Australia Ratifies Kyoto, and the US is ALONE

Australia Ratifies Kyoto, and the US is ALONE

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Australia has now ratified the Kyoto Protocol and the United States is left as the only major country refusing to join the agreement. A recent change in government in Australia means that the US is now truly by itself in refusing to commit to this initial step towards reducing greenhouse gas emissions.

It didn’t take long in the negotiations for countries to offer ideas on how to get the U.S. on board with the rest of the world. A proposal by China put forward today suggested that the US be put on an alternative industrialized country track under the negotiations. Pressure on the US to re-engage will certainly continue throughout the two weeks of negotiations, although we all know not to expect anything other than further stalling and blocking from the Bush administration.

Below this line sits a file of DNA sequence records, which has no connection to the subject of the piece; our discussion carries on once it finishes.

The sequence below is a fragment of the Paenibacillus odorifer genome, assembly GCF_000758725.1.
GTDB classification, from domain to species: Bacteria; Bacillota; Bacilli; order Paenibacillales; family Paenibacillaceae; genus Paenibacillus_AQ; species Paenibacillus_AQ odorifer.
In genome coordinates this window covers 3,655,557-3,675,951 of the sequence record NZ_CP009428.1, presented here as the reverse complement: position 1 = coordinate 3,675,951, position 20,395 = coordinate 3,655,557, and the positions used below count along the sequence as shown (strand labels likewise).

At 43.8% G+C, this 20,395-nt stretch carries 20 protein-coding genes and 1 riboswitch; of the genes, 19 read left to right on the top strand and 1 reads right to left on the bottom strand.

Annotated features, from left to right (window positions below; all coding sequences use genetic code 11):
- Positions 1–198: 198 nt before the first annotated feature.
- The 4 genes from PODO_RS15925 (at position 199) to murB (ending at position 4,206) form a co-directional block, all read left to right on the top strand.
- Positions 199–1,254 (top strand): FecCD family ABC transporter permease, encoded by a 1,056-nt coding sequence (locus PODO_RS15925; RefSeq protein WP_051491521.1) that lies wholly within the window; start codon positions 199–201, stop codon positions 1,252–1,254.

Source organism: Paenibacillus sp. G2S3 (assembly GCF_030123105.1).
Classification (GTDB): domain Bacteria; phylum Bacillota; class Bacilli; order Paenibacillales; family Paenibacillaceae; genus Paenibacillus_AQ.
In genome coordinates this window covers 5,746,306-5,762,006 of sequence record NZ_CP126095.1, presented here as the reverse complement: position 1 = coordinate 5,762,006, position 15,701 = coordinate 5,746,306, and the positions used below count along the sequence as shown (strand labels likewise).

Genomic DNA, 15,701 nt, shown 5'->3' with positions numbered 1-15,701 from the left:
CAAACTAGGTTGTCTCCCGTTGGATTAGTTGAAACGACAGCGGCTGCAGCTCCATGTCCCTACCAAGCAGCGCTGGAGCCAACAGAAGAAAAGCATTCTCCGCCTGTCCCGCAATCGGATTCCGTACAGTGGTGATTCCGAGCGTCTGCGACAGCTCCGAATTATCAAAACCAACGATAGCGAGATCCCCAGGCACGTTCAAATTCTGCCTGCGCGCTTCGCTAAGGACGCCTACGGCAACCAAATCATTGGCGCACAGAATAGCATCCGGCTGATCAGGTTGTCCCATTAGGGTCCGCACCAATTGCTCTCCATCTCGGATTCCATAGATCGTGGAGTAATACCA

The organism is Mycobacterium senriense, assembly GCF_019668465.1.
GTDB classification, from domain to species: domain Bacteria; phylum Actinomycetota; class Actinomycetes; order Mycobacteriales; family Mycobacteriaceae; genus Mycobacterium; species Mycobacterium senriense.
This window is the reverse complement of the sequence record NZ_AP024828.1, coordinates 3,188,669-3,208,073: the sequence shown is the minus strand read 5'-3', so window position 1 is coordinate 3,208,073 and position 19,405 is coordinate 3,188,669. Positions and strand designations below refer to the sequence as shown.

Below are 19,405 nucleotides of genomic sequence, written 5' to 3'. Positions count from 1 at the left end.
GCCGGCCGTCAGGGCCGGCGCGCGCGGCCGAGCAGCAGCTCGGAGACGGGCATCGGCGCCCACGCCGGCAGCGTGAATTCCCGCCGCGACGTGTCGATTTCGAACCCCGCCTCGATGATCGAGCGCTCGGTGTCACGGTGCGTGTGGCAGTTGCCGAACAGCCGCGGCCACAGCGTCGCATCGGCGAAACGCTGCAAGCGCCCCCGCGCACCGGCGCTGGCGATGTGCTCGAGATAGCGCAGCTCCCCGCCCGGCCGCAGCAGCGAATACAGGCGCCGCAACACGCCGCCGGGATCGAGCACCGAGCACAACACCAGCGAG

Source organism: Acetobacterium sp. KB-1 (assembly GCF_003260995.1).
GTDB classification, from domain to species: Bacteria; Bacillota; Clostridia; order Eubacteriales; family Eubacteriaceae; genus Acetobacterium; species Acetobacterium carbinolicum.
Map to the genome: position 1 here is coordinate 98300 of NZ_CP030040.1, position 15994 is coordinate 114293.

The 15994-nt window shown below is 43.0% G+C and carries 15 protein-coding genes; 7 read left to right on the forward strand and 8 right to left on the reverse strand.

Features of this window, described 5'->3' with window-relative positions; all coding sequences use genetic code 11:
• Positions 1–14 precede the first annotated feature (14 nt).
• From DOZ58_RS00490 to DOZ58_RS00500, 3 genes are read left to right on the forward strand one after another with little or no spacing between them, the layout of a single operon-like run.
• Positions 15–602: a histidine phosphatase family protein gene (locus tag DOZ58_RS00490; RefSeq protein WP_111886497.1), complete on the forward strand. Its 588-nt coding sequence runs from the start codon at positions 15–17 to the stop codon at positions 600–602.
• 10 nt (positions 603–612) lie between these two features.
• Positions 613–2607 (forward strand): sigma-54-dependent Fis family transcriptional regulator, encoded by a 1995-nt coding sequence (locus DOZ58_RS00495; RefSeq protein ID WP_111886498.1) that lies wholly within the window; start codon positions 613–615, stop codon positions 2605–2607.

The U.S. delegation has made it clear that it’s not too keen on helping other countries, either. In response to a proposal for a fund that would help share clean energy technologies with developing countries, a U.S. official remarked, “we will not support a fund for the buy down of intellectual property.” And although the delegation said that they support adaptation, U.S. officials made it clear that they will not provide any funding to the two voluntary adaptation funds under the UN Framework Convention on Climate Change.